The primary data collection technique was an interview format with second-year nursing students. Prior permission was obtained from the program director and division dean, and prior consent was obtained from the students who were interviewed. A semistructured, open-ended interview was used. This format allowed for similar information from each respondent. It also allowed for the exploration of new thoughts or ideas that arose from early interviews. The second data collection technique was a focus group with nine full-time nursing faculty, and compared faculty perceptions of CBI with those of the students. The third data collection step was interviews with the two members of the nursing laboratory staff and with the director of nursing to obtain their views on the role of CBI within the nursing curriculum.

Data Analysis

Audiotapes of all interviews and the focus group were transcribed to enhance accuracy. Data analysis began with a line-by-line coding of student interviews, with short descriptions written in the margins of the transcriptions to capture the essence of each comment or response. After the initial coding of all 15 student interviews, 157 different codes were identified. These codes were then clustered into two major categories: factors that enhance learning, and factors that hinder learning. Three subcategories also existed: positive and negative characteristics of CBI, student behaviors with CBI that enhance and hinder learning, and student suggestions for improving CBI. After developing the categorization scheme, similar codes were combined, reducing their number from 157 to 51.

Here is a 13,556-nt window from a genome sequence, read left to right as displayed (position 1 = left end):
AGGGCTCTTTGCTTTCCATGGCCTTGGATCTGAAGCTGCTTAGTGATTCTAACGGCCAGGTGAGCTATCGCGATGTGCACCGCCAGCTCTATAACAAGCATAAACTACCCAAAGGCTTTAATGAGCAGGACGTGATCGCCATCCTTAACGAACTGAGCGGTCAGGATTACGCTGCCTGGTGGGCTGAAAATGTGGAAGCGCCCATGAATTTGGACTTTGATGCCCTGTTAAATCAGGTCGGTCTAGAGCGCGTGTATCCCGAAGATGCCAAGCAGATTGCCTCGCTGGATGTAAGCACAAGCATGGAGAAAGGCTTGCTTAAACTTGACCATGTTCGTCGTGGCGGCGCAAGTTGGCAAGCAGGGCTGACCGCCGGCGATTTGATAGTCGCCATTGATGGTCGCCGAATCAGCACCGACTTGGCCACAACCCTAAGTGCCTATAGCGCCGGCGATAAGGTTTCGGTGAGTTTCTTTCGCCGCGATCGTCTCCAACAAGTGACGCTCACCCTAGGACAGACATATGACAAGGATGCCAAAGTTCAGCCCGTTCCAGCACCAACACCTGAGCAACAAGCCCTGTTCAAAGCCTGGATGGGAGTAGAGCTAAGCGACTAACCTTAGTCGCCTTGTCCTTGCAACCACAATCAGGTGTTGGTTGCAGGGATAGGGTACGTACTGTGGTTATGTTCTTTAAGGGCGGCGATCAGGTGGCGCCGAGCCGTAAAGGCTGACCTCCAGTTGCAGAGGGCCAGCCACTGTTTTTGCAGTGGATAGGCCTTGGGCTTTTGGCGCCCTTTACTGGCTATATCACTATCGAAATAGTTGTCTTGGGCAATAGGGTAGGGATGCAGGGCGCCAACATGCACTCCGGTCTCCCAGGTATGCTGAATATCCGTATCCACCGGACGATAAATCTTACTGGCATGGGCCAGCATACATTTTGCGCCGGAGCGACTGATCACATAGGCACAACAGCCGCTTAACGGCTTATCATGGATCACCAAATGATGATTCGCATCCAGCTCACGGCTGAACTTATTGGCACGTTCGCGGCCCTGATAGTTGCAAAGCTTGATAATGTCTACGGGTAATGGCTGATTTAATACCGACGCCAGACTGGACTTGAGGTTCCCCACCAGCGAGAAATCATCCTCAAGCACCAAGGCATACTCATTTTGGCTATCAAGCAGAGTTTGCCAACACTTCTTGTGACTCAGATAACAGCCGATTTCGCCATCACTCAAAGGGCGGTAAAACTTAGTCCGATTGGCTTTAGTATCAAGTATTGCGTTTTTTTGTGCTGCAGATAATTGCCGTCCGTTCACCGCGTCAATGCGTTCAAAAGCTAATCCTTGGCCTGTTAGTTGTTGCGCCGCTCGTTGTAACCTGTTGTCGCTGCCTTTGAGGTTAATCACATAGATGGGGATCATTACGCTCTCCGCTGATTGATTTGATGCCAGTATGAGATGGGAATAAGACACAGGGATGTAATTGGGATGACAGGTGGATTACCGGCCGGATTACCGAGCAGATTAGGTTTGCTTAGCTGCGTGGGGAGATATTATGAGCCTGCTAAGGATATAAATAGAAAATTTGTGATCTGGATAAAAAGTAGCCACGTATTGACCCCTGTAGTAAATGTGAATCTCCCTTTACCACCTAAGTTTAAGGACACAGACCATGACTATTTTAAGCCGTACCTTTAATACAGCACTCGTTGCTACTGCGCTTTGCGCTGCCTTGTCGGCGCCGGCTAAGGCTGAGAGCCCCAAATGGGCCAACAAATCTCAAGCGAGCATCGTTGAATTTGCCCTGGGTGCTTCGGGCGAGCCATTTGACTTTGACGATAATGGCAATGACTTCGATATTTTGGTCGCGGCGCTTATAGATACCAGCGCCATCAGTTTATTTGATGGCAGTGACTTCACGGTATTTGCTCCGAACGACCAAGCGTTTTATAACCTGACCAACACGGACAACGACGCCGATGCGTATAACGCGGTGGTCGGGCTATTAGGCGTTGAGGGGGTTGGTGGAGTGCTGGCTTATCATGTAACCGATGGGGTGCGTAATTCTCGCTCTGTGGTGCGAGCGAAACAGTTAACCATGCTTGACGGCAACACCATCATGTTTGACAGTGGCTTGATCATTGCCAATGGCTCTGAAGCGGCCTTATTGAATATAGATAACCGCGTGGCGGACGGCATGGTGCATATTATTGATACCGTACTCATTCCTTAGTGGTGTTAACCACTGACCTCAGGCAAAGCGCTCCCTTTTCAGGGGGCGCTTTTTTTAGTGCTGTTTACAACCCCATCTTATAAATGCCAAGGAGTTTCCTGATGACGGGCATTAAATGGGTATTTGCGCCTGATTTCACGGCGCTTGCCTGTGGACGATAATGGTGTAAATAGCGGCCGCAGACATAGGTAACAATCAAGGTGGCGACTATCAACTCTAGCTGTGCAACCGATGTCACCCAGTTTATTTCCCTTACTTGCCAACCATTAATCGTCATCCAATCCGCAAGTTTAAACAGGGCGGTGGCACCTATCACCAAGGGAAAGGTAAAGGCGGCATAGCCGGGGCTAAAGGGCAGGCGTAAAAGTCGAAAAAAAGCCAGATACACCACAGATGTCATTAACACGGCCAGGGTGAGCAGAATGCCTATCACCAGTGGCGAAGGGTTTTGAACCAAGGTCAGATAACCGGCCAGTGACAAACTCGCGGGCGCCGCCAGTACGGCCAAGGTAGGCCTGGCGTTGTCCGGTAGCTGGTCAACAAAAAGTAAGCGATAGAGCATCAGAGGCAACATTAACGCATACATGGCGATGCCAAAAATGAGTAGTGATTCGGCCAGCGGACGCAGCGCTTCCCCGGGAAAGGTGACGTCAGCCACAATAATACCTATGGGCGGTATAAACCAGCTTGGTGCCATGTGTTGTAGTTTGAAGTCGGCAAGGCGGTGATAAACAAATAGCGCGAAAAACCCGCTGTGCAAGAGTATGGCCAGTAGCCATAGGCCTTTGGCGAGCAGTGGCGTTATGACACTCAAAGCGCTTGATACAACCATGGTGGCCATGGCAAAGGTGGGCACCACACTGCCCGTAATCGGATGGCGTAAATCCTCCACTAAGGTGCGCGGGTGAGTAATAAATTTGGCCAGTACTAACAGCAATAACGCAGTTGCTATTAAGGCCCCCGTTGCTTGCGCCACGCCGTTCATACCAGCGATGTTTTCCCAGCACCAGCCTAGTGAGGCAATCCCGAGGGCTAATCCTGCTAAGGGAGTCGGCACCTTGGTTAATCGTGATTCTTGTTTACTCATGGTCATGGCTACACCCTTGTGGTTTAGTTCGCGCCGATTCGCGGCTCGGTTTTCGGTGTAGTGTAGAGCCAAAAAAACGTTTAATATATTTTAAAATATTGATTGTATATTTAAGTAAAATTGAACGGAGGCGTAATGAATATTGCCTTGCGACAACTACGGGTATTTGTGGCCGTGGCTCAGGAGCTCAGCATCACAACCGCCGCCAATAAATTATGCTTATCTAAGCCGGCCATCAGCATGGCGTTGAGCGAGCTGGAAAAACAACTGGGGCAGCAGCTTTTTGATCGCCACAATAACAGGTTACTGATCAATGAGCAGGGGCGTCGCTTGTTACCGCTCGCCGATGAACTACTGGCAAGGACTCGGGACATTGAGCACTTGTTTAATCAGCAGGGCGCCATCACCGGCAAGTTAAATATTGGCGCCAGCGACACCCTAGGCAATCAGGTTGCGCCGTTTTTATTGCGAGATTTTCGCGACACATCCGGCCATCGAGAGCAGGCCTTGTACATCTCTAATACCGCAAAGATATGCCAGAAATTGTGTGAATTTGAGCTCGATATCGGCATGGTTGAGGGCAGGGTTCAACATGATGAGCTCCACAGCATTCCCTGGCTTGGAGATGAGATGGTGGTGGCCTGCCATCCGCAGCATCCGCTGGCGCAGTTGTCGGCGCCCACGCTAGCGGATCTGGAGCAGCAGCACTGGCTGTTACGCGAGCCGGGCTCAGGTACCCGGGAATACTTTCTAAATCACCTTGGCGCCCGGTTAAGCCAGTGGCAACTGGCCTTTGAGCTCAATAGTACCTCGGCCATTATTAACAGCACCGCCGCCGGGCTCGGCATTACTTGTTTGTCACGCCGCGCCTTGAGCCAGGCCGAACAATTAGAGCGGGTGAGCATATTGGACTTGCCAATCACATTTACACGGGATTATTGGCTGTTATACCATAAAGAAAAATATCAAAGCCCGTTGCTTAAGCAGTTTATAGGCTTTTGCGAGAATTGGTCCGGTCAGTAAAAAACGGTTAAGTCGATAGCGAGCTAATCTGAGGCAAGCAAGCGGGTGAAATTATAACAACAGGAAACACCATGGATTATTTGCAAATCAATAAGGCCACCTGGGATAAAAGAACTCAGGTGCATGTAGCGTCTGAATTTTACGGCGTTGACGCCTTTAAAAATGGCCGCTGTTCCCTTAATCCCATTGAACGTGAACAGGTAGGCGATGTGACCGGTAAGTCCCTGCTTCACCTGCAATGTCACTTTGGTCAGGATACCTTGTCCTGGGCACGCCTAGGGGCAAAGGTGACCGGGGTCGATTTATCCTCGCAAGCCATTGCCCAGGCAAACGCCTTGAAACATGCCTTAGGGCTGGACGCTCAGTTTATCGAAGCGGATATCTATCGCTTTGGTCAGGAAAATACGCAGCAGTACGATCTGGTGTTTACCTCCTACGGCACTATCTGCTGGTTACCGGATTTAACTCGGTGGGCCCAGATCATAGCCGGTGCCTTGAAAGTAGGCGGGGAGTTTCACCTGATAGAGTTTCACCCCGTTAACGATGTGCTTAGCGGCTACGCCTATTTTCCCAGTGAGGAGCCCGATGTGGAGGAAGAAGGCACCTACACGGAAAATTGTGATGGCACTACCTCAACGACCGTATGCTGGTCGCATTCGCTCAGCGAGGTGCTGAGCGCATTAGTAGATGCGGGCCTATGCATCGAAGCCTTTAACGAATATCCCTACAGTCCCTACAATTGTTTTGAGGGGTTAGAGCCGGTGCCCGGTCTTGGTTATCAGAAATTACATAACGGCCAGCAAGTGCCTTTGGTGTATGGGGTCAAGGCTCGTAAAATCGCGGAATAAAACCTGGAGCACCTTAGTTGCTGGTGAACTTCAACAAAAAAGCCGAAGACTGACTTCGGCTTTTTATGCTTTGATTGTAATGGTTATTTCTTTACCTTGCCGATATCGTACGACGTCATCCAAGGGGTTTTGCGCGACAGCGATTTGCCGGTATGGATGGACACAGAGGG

The next step used content analysis, which involved counting the number of comments made by students and faculty for each code and the number of students or faculty who made a comment. This information was entered into Microsoft Excel®, which was used to rank order the responses by frequency of student response and to create bar charts that illustrated this rank order.

After the initial counting and charting, several smaller frequency codes were collapsed into higher frequency codes, reducing the total number from 51 to the final 42 codes. Counting and bar charts gave structure to the findings by giving more significance to more frequently mentioned responses.

Results

Five themes emerged from the content analysis of the interviews and focus group.

Theme 1: Student Recollections of CBI Are Time Bound. The first six interview questions asked students to recall their most recent and most memorable experiences with each of the three CBI technologies used in the curriculum—interactive videos, CD-ROM, and CAI programs. Responses reflected the time period in which the questions were asked. For example, the high recollection of a CAI psychiatric nursing program could be attributed to the fact that a printout from this program was a course requirement. Students’ responses, and the amount of clarification and coaching required to elicit a response suggested that students had difficulty differentiating among the three forms of technology. Students could recall programs by content, but they could not recall the specific medium through which the program was delivered.